Source: Frank Leslie’s Weekly, January 28, 1871

Frank Leslie’s Weekly, founded in 1855 and continued until 1922, was an American illustrated news publication started by publisher and illustrator Frank Leslie. While only 30 copies of the first edition were printed, by 1897 its circulation had grown to an estimated 65,000 copies.

About Bridget Bishop

Bridget Bishop

Bridget Bishop

Bridget Bishop, “a singular character, not easily described,” was born sometime between 1632 and 1637. Bishop married three times. Her third and final marriage, after the deaths of her first two husbands, was to Edward Bishop, who was employed as a “sawyer” (lumber worker). She appears to have had no children in any of her marriages.

Although Bishop had been accused by more individuals of witchcraft than any other witchcraft defendant (many of the accusations were markedly vehement and vicious), it was not so much her “sundry acts of witchcraft” that caused her to be the first witch hanged in Salem, as it was her flamboyant life style and exotic manner of dress. Despite being a member of Mr. Hale’s Church in Beverly (she remained a member in good standing until her death), Bishop often kept the gossip mill busy with stories of her publicly fighting with her various husbands, entertaining guests in home until late in the night, drinking and playing the forbidden game of shovel board, and being the mistress of two thriving taverns in town. Some even went so far as to say that Bishop’s “dubious moral character” and shameful conduct caused, “discord [to] arise in other familes, and young people were in danger of corruption.” Bishop’s blatant disregard for the respected standards of puritan society made her a prime target for accusations of witchcraft.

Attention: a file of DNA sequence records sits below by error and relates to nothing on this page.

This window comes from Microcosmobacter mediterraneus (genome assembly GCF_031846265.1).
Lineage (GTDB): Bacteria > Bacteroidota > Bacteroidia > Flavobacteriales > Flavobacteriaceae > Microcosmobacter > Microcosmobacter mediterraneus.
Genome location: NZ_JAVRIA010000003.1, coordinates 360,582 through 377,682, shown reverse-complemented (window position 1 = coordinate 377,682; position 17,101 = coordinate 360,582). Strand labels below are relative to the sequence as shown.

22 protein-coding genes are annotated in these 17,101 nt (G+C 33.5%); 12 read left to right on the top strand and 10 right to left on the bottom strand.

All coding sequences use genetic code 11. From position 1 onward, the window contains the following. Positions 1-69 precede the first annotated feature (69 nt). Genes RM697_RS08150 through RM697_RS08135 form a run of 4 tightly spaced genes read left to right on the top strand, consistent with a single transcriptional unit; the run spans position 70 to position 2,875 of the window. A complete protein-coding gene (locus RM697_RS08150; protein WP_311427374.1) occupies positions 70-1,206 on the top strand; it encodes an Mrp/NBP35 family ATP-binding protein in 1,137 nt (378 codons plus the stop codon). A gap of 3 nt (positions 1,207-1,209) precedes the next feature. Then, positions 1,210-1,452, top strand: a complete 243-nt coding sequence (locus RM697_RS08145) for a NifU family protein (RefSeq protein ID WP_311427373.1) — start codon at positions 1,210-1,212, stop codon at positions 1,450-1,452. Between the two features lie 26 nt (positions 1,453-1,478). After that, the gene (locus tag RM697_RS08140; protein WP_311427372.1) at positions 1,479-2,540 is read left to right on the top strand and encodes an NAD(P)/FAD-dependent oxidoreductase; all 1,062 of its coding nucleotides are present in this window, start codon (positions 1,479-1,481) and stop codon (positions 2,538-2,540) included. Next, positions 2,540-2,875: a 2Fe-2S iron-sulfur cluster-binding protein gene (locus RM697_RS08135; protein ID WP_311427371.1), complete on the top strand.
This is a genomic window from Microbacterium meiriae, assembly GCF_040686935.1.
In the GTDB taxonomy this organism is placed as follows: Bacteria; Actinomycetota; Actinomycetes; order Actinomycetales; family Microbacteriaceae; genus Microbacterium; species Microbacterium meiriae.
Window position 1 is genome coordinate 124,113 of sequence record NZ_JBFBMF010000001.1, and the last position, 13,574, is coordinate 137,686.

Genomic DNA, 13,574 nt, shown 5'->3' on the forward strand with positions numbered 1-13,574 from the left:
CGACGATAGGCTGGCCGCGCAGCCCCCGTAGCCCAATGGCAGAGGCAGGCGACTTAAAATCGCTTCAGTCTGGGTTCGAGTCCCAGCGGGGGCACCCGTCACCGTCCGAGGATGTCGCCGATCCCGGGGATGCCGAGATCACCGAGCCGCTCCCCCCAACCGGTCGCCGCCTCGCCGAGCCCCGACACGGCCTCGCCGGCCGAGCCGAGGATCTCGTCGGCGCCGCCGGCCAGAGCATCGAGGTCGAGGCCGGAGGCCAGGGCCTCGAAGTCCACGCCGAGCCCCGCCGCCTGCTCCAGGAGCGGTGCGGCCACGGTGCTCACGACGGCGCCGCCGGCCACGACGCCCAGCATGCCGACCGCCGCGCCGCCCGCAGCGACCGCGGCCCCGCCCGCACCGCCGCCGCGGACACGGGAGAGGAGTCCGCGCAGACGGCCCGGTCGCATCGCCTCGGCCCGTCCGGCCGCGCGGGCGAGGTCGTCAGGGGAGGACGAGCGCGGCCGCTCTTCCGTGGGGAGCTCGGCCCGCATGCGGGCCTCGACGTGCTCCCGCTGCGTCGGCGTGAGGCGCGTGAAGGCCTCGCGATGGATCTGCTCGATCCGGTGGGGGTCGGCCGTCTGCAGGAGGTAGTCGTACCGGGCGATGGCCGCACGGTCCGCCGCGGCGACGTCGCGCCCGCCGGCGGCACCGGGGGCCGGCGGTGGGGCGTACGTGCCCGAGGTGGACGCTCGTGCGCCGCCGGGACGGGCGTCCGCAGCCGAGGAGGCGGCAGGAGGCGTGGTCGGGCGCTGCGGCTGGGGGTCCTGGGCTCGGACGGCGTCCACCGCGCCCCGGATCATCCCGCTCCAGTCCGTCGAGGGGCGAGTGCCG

Source: The Bridget Bishop page at Salem Witchcraft Trials 1692.


Woman Suffrage and “The Nation” in 1871

By Mrs. Goodrich Willard

As the editor of The Nation has at last come out and treated the woman question and its advocates in a more respectful manner, we will discuss his views as if he were a gentleman, and not a blackguard or a gander. If he will stop calling names, we will. We are glad that our plan of “treating a fool according to his folly” has worked so well, and made him ashamed of the folly. It is sometimes necessary to do this, because it is the only course that will succeed; nevertheless, we deplore the necessity. It is not to our taste.

The article of The Nation is headed, “Sex in Politics.” The editor says:

Owing to the interest excited by the condition of the city and State of New York, and the condition of the South, and by the condition of France, all of these countries being governed by a numerical majority, and all badly governed, the foundations on which democratic governments rest are receiving a more serious and thoughtful examination than they have ever received before. … Hitherto democracy has been discussed in very much the frame of mind in which men speculated on the form and habits of dragons or the scenery of Hesperides. … Now, however, we have at last got the thing itself under our very eyes, and the debate has assumed a gravity and even a solemnity it has never before had.